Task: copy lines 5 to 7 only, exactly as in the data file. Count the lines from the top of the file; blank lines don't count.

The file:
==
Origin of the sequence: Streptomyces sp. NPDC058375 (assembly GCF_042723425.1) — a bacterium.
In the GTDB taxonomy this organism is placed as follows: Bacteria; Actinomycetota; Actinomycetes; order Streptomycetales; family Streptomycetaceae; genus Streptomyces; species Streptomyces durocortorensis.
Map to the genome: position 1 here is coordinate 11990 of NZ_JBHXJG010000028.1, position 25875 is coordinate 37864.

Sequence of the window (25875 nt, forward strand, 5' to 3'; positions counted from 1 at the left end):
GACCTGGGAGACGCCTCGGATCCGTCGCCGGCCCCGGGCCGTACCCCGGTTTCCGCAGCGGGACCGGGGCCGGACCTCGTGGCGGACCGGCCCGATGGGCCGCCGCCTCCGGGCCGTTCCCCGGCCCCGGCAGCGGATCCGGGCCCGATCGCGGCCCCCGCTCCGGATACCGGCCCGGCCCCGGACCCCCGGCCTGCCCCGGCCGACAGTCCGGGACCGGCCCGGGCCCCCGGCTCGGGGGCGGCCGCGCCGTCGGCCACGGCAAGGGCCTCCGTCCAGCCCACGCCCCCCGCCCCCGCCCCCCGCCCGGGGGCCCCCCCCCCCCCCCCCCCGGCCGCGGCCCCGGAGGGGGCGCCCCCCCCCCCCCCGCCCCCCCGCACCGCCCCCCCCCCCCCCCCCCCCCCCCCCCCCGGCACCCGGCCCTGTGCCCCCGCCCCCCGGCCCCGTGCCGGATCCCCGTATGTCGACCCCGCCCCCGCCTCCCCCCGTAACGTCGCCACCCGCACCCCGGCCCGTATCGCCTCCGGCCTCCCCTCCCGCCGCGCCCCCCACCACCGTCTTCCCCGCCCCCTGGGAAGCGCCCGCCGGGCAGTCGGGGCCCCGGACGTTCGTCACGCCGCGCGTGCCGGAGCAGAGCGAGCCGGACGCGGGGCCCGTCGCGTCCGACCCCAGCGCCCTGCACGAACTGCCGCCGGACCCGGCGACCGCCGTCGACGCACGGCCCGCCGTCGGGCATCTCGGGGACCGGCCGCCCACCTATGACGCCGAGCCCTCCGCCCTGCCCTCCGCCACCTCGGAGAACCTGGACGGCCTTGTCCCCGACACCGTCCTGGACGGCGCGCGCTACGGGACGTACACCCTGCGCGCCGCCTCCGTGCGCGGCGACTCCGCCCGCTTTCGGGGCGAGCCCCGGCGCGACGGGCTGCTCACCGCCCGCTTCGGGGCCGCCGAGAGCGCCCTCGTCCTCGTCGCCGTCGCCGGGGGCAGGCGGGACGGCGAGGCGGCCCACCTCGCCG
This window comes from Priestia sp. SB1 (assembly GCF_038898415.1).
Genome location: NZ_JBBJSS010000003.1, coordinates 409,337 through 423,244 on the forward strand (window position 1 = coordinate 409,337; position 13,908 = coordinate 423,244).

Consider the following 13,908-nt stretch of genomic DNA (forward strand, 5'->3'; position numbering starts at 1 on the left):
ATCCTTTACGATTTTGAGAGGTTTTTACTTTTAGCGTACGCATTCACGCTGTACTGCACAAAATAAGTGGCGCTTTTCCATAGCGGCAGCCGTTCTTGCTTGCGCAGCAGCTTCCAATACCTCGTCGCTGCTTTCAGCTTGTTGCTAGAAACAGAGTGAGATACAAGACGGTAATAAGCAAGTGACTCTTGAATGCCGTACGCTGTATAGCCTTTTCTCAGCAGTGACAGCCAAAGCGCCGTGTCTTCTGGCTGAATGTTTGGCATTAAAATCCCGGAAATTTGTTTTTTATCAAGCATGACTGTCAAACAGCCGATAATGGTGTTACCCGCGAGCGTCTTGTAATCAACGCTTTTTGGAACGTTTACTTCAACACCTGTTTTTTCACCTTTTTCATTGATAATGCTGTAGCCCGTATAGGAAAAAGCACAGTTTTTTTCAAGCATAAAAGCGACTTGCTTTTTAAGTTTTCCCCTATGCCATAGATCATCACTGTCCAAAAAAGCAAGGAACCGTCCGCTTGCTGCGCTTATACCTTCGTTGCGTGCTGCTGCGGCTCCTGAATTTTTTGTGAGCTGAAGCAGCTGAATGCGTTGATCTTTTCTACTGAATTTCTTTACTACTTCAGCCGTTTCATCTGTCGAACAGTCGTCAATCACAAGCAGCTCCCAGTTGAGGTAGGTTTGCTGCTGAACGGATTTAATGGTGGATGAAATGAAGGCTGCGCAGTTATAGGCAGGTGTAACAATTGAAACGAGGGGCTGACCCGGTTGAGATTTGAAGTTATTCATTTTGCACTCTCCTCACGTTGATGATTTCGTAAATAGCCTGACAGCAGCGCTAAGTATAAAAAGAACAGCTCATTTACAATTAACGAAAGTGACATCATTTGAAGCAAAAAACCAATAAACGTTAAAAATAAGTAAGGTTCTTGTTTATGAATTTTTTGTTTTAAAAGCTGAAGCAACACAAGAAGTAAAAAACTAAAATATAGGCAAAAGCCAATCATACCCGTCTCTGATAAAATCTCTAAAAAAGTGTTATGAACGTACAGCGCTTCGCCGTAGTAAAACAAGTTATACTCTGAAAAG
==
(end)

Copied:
GACCTGGGAGACGCCTCGGATCCGTCGCCGGCCCCGGGCCGTACCCCGGTTTCCGCAGCGGGACCGGGGCCGGACCTCGTGGCGGACCGGCCCGATGGGCCGCCGCCTCCGGGCCGTTCCCCGGCCCCGGCAGCGGATCCGGGCCCGATCGCGGCCCCCGCTCCGGATACCGGCCCGGCCCCGGACCCCCGGCCTGCCCCGGCCGACAGTCCGGGACCGGCCCGGGCCCCCGGCTCGGGGGCGGCCGCGCCGTCGGCCACGGCAAGGGCCTCCGTCCAGCCCACGCCCCCCGCCCCCGCCCCCCGCCCGGGGGCCCCCCCCCCCCCCCCCCCGGCCGCGGCCCCGGAGGGGGCGCCCCCCCCCCCCCCGCCCCCCCGCACCGCCCCCCCCCCCCCCCCCCCCCCCCCCCCCGGCACCCGGCCCTGTGCCCCCGCCCCCCGGCCCCGTGCCGGATCCCCGTATGTCGACCCCGCCCCCGCCTCCCCCCGTAACGTCGCCACCCGCACCCCGGCCCGTATCGCCTCCGGCCTCCCCTCCCGCCGCGCCCCCCACCACCGTCTTCCCCGCCCCCTGGGAAGCGCCCGCCGGGCAGTCGGGGCCCCGGACGTTCGTCACGCCGCGCGTGCCGGAGCAGAGCGAGCCGGACGCGGGGCCCGTCGCGTCCGACCCCAGCGCCCTGCACGAACTGCCGCCGGACCCGGCGACCGCCGTCGACGCACGGCCCGCCGTCGGGCATCTCGGGGACCGGCCGCCCACCTATGACGCCGAGCCCTCCGCCCTGCCCTCCGCCACCTCGGAGAACCTGGACGGCCTTGTCCCCGACACCGTCCTGGACGGCGCGCGCTACGGGACGTACACCCTGCGCGCCGCCTCCGTGCGCGGCGACTCCGCCCGCTTTCGGGGCGAGCCCCGGCGCGACGGGCTGCTCACCGCCCGCTTCGGGGCCGCCGAGAGCGCCCTCGTCCTCGTCGCCGTCGCCGGGGGCAGGCGGGACGGCGAGGCGGCCCACCTCGCCG
This window comes from Priestia sp. SB1 (assembly GCF_038898415.1).
Genome location: NZ_JBBJSS010000003.1, coordinates 409,337 through 423,244 on the forward strand (window position 1 = coordinate 409,337; position 13,908 = coordinate 423,244).